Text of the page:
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Near Nancy in Pulaski County, Kentucky — The American South (East South Central)
 

Confederate Artillery

Rutledge's Tennessee Light Artillery Battery

 
 
Confederate Artillery Marker image. Click for full size.
Photographed By David Graff, April 26, 2012
1. Confederate Artillery Marker
Inscription.  Captain Arthur M. Rutledge's Tennessee Light Artillery Battery was organized in Davidson County, Tennessee. Rutledge was a West Point graduate who went on to become the Chief of Ordnance in Polk's Army of Mississippi. Rutledge's Tennessee Light Artillery Battery had six guns -- four six-pounders and two howitzers. Rutledge's command was originally slated to move into Virginia as a part of the Cheat Mountain campaign but in September 1861, it received new orders to join General Felix Zollicoffer at Cumberland Ford.

Rutledge's Battery fought at the Battle of Mill Springs on January 19, 1862 with Rutledge himself serving as Artillery Staff Officer. A battery of two of Rutledge's guns was ordered to a position on the Mill Springs Road in support of the 15th Mississippi Regiment, but its fire was of little effect. While returning from this forward position, Captain Rutledge's horse was shot from under him. Following the battle, the Confederates removed all but one of his guns back to Beech Grove. From the protection of the Confederate works, his men answered the Union artillery bombardment. The Federal artillery was desperately trying to
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sink the steamboat "Noble Ellis" as it ferried Confederate soldiers across the Cumberland River. When the southern soldiers retired across the Cumberland River, all of the Confederate artillery, including Rutledge's Battery, was left behind at Beech Grove. Union soldiers moved the captured Confederate artillery from Beech Grove to Somerset. Ironically, the artillery was burned six months later by Confederate John Hunt Morgan during his first raid into Kentucky.

Rutledge's Artillery would only operate as an independent unit through the Battle of Shiloh. After the 1862 battle it was consolidated with McClung's Battery.
 
Erected by Mill Springs Battlefield Association.
 
Topics. This historical marker is listed in this topic list: War, US Civil. A significant historical month for this entry is January 1810.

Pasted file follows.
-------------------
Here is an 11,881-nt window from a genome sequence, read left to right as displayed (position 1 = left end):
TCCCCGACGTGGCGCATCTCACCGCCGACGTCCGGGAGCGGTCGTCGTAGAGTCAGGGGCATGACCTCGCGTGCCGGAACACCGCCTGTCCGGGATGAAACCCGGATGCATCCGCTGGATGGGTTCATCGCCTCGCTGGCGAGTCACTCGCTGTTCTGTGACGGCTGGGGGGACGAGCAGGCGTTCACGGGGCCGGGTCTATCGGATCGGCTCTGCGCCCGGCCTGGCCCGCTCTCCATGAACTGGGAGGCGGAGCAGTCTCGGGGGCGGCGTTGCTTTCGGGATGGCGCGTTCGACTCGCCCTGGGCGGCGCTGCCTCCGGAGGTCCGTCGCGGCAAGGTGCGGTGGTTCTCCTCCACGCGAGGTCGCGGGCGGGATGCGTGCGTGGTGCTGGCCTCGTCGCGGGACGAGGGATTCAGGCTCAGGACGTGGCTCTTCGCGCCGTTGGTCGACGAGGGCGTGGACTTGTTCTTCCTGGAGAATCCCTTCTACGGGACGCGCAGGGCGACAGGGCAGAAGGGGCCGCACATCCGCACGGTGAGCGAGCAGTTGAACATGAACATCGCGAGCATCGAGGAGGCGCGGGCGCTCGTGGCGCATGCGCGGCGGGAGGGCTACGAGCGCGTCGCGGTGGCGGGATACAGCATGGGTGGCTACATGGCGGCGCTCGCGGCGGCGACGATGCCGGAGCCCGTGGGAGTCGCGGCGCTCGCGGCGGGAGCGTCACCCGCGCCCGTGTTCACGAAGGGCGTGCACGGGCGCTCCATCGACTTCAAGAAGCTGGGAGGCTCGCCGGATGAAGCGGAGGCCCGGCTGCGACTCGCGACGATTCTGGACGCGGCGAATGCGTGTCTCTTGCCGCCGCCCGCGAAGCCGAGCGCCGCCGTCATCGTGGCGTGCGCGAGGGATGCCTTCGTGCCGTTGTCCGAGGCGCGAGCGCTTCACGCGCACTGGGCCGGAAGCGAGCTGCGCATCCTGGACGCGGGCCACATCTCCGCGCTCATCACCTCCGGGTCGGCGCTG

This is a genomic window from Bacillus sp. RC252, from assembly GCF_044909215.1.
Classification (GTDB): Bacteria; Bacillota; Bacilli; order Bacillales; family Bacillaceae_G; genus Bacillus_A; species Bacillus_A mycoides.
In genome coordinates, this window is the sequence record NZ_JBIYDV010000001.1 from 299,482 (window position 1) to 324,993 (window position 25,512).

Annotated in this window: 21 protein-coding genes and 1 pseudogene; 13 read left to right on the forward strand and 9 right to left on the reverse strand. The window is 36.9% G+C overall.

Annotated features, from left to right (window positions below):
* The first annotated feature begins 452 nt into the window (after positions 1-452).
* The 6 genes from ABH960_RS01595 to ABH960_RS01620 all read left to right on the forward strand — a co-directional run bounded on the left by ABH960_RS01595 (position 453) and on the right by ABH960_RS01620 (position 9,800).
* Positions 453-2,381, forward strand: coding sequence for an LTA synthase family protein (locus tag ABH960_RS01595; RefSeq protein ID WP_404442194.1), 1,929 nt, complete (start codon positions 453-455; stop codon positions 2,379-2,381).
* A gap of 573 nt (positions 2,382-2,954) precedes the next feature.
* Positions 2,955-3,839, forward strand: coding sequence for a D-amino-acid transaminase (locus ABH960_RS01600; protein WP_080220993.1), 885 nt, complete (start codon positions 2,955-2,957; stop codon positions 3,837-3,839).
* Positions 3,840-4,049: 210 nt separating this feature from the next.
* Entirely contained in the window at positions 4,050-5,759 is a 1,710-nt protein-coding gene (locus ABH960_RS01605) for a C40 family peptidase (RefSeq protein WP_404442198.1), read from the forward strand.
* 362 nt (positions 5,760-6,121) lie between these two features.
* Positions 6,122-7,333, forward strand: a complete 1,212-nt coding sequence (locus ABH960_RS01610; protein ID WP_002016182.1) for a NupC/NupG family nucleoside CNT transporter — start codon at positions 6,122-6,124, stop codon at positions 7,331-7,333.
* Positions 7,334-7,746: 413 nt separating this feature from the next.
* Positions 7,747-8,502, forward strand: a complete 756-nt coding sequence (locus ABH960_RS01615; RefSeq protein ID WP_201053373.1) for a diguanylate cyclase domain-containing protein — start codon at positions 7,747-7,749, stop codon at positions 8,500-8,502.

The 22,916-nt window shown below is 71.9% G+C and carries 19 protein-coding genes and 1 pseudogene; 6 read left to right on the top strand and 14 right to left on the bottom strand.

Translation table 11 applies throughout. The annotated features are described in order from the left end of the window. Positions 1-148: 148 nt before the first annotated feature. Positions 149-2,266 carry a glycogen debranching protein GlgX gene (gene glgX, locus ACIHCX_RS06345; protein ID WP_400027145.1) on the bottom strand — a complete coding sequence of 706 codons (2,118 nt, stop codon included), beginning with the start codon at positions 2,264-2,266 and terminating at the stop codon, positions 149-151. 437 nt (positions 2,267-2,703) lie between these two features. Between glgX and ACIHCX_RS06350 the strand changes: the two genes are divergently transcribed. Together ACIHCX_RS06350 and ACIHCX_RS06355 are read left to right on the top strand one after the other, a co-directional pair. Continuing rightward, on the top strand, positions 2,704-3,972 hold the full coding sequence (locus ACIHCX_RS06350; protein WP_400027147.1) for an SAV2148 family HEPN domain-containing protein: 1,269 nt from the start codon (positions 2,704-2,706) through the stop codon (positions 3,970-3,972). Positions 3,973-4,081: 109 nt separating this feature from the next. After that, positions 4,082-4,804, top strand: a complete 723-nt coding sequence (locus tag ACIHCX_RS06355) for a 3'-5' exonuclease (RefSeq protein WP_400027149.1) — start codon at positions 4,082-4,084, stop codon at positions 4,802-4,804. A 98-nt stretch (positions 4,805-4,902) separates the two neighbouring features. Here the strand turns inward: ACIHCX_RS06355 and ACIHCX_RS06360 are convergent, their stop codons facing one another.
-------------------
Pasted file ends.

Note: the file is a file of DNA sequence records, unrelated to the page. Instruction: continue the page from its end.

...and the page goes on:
Location. This marker has been replaced by another marker nearby. It was located near 37° 3.225′ N, 84° 44.308′ W. Marker was near Nancy, Kentucky, in Pulaski County. Marker could be reached from Kentucky Route 235, 0.1 miles south of Kentucky Route 761, on the left when traveling south. This is Station 11 on the Battlefield Loop Trail at Tour Stop 2 - Zollicoffer Park. Touch for map. Marker was in this post office area: Nancy KY 42544, United States of America. Touch for directions.
 
Other nearby markers. At least 8 other markers are within walking distance of this location
Confederate Artillery Marker image. Click for full size.
Photographed By David Graff, April 26, 2012
2. Confederate Artillery Marker
A single cannon represents the pair of Rutledge's guns aimed north beside the Mill Springs Road (KY-235)
. The Union Advance (about 300 feet away, measured in a direct line); Confederate Retreat (about 400 feet away); Rutledge's Battery (about 400 feet away); The Last Stand (about 400 feet away); Victory! (about 500 feet away); "Confederate Mass Grave" (about 600 feet away); Confederate Dead (about 600 feet away); Dawn of Battle (about 600 feet away). Touch for a list and map of all markers in Nancy.
 
More about this marker. This marker was replaced by a new one named Rutledge's Battery (see nearby markers).
 
Confederate Artillery Marker image. Click for full size.
Photographed By David Graff, April 26, 2012
3. Confederate Artillery Marker
Looking south toward the marker and artillery piece at the end of the rail fences.
Battlefield Loop Trail Map image. Click for full size.
Photographed By David Graff, April 26, 2012
4. Battlefield Loop Trail Map
This is Marker 11 - Rutledge Artillery.
 
 
Credits. This page was last revised on August 2, 2019. It was originally submitted on February 8, 2013, by David Graff of Halifax, Nova Scotia. This page has been viewed 560 times since then and 5 times this year. Photos:   1, 2, 3, 4. submitted on February 8, 2013, by David Graff of Halifax, Nova Scotia. • Craig Swain was the editor who published this page.

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Feb. 26, 2024